After World War II, the French tried to divide Syria(that was formed after a four or five provinces) between these factions, to have better control(The French fought that the Sunni majority was their enemy, and that´s why there is a minority government there).

    In fact, seeing a map of the political divisions of the Ottoman Empire and comparing than with today´s maps is pretty telling:

    https://en.wikipedia.org/wiki/File:Rakka_(Urfa)_Eyalet,_Ottoman_Empire_(1609)_Kopie.png

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  22. stonetools says:

    @TastyBits:

    The moderates are likely to be the least effective. Ruthlessness is the key to power, and the moderates will be the least ruthless. There are no controls that will keep arms from getting to the most ruthless.

    Yet moderate regimes emerged in Libya, Tunisia, and Mali-with Western support. Reality tells us that moderates don’t always lose-quite the contrary. It depends on the quality and level of Western support, as well as the quality of the moderate leadership.

    Hezbollah military is as large or larger than the army, and Hezbollah runs a large portion of Lebanon. The opposition to Hezbollah in Lebanon tends to end up in large bomb craters. Hezbollah being tied up in Syria is probably good for the opposition.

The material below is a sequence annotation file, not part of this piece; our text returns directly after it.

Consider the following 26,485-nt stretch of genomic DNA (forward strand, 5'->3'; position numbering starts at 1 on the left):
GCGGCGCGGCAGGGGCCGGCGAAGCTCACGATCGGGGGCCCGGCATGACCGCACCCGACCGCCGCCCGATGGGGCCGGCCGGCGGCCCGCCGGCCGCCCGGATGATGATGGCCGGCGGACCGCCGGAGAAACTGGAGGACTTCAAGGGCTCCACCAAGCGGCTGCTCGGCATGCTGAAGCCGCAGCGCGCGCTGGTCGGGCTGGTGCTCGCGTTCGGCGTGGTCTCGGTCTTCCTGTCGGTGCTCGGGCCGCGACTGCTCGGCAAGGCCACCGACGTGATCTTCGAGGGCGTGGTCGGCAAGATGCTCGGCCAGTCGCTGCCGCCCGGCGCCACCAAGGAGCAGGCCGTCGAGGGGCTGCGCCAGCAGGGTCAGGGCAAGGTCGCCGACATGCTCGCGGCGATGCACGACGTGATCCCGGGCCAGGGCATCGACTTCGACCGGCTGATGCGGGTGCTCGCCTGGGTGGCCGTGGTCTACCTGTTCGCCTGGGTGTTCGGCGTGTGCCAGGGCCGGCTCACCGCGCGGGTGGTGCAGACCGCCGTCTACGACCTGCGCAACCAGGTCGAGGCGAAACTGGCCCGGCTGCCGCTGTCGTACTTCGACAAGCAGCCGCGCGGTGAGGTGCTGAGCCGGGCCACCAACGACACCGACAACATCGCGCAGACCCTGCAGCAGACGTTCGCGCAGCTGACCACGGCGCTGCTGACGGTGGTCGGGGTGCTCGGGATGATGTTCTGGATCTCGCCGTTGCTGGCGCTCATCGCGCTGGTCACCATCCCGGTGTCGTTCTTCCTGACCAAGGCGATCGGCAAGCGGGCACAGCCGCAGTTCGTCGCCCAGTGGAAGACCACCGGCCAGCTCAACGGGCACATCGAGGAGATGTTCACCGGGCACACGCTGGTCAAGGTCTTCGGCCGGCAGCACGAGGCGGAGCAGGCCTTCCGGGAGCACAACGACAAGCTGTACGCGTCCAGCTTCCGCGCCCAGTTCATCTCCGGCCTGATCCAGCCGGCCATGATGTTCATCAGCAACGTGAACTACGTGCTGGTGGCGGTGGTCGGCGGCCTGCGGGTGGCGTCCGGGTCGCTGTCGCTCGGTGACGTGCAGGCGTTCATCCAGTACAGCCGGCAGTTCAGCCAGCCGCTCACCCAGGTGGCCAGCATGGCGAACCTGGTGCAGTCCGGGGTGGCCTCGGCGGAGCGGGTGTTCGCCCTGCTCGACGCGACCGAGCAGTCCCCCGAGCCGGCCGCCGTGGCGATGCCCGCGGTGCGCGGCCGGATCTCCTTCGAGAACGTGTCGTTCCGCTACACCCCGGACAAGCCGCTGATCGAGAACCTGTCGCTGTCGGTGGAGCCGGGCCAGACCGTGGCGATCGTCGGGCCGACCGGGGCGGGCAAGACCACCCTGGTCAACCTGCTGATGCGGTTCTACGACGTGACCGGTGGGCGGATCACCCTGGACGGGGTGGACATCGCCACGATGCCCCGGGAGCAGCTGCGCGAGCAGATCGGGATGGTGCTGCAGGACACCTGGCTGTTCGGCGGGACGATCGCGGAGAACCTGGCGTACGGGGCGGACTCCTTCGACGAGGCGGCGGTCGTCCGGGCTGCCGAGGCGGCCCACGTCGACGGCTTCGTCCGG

Just means Hezbollah is a tough nut to crack. They’ve got lots of enemies in Lebanon-Christian, Sunni, Druze- and of course the Israelis. They’re not invincible.

    The fastest and simplest solution is for Assad to bring out his daddy’s playbook, but it will be bloody. The choice is to get the killing over quickly or slowly.

    Assad has already killed more than his father. I don’t think he lacks in ruthlessness. The opposition has resisted longer and harder than many expected. There’s no doubt it’s a death struggle.

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  23. TastyBits says:

    @R.Dave:

    In Libya, the UK and France were worried about the oil field infrastructure being destroyed. Libya was about oil, and therefore, 2,000 potential civilian causalities were unacceptable. Syria has nothing the Europeans want, and therefore, 80,000+ civilian casualties is acceptable.